Why Small Businesses Need a Privacy Policy

Online privacy is a growing concern. In the past five years, data-privacy focused laws have pushed websites and social media platforms to be transparent with what they do with users’ data. These laws have also highlighted awareness to consumers who did not know what information was collected or where it was going.

In 2018, the UK’s General Data Protection Regulation went into effect. The GDPR is a European Union (EU) law that protects how an individual’s personal information is gathered, stored, and used. Recently, the California Consumer Policy Act prompted numerous businesses to update their privacy policies. The CCPA protects the privacy rights of California residents.

With consumer privacy trending, it is important for small businesses to update their website privacy policies. Doing so will add a measure of protection against legal threats but also serve as good customer service and business practice.
Small Business Website Privacy Policy

What does a privacy policy need to include?

A privacy policy informs your website visitor what information you collect from them and what you do with that information. This information may include their location, age, web browsing behavior, linked third-party accounts, and a host of other personal information. A privacy policy would specify if you are collecting information for Facebook ads, email marketers, or selling the information to third-party companies.

Every website should include a privacy policy. For one, you must comply with any data privacy law like the GDPR or CCPA; they require an option for your website visitors to know how and what personal data you collect. Even simply tracking website visits and location demographics such as with Google Analytics is a collection of personal data. If you use a Facebook pixel for social media advertisements, this is also data collection.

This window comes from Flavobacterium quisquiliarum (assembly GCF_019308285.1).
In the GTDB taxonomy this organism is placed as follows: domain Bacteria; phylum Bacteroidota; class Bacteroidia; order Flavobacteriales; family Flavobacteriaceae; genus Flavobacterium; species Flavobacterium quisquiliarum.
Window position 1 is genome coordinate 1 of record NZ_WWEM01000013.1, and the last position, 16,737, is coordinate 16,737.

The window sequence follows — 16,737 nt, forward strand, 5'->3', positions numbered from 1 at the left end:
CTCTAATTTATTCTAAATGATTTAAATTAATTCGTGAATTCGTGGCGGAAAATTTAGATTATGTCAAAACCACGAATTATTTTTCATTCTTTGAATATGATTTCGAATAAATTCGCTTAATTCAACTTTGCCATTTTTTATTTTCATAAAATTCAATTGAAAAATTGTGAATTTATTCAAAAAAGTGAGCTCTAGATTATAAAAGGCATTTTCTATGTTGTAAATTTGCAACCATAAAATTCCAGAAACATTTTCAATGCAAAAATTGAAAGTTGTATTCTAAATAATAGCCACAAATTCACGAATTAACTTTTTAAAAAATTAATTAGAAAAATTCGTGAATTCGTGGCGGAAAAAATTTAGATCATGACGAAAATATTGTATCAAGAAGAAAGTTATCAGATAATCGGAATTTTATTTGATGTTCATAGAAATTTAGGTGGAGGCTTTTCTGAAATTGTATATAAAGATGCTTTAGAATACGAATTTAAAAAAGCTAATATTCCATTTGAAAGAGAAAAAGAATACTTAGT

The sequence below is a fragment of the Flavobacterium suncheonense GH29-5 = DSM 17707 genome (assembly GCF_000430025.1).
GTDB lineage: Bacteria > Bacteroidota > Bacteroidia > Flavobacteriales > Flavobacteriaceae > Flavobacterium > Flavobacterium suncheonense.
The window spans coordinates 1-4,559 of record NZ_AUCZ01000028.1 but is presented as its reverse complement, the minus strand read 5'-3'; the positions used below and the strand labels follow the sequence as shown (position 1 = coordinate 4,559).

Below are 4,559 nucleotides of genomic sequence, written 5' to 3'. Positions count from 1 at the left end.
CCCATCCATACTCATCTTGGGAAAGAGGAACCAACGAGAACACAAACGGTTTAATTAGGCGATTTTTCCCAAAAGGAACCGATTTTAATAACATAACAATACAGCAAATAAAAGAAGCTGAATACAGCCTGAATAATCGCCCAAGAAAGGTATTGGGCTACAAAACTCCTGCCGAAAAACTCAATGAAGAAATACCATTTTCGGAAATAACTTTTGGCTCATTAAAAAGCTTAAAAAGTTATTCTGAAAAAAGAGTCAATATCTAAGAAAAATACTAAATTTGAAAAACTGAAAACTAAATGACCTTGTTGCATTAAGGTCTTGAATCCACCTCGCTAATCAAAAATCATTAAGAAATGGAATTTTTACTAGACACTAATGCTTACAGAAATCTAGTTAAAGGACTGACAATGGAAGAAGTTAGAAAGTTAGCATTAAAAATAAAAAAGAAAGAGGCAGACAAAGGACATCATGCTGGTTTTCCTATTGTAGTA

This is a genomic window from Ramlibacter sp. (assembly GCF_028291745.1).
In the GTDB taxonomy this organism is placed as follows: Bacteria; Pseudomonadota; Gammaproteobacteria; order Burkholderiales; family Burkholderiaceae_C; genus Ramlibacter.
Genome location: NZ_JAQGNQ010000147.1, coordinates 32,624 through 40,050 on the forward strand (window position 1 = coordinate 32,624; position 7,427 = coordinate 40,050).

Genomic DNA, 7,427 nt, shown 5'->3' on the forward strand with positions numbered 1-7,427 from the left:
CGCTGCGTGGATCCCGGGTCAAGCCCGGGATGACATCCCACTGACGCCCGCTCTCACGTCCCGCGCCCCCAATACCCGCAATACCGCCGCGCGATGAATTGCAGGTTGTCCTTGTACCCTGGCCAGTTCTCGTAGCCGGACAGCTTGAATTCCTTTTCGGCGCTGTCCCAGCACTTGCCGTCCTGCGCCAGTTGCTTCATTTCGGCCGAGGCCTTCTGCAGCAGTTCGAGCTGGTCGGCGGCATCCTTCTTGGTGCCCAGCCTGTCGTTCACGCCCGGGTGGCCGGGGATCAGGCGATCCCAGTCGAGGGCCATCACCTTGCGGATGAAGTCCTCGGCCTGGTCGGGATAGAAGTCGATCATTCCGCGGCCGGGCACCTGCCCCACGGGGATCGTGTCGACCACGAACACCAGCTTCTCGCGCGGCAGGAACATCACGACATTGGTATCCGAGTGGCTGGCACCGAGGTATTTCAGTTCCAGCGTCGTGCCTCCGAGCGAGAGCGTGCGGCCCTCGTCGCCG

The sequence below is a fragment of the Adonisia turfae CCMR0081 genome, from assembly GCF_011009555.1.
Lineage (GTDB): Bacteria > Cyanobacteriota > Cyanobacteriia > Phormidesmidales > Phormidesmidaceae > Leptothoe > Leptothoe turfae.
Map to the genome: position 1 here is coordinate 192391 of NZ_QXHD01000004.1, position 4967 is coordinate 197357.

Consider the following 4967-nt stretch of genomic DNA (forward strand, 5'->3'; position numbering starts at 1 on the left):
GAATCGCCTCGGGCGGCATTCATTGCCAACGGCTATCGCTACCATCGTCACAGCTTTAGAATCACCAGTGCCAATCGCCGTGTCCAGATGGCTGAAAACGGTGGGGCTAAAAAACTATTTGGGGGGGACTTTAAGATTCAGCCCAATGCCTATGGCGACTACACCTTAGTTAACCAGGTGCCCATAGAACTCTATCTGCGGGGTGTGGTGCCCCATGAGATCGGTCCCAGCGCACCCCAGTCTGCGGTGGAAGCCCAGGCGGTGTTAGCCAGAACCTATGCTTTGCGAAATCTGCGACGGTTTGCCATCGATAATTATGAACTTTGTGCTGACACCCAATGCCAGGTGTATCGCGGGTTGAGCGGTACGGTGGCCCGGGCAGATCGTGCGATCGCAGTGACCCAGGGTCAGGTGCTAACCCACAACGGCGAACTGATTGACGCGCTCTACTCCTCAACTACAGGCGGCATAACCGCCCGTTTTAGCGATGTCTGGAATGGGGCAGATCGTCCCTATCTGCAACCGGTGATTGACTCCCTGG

Why update my Privacy Policy even if I don’t have customers in Europe or California?

Each of the privacy laws mentioned in the outset has specific criteria that make businesses susceptible to the law or not. For example, the GDPR applies to any business the collects or processes data of EU residents or provides paid or non-paid goods and services to EU residents. One criterion for the CCPA is that the business receives or shares personal info of 50,000 or more California residents.

If a business does not meet the law’s criteria, they may feel it’s not necessary to comply. However, it is good business practice to let your audience know what data you are collecting, where it is stored, who will have access to it, and how you use it. Make it a habit to be respectful of your customers’ personal information. Demonstrate transparency, honesty, and ethics in every facet of your business.

Updating your privacy policies also prepares for growth and expansion. As your business grows, you may expand to international services in Europe, or your customer base in California could increase. By implementing a quality privacy policy in place now, the transition will be smoother.

Furthermore, pay close attention to each privacy law’s criteria. Even if you’re a small business, the CCPA could apply to you if you 50,000 website visitors from California or on your email list. Many states in the US are working toward data privacy laws. Will you be ready for such changes or scrambling to comply?

By giving attention to your website privacy policy, you can avoid fines and guarantee exemplary business practice.

If you would like us to audit your website, need help revising your privacy policy, or if you have any additional questions, please contact us at:
Phone: (330)-425-0922
Email: sales@igvinc.com

Karen Leonard
March 2, 2020

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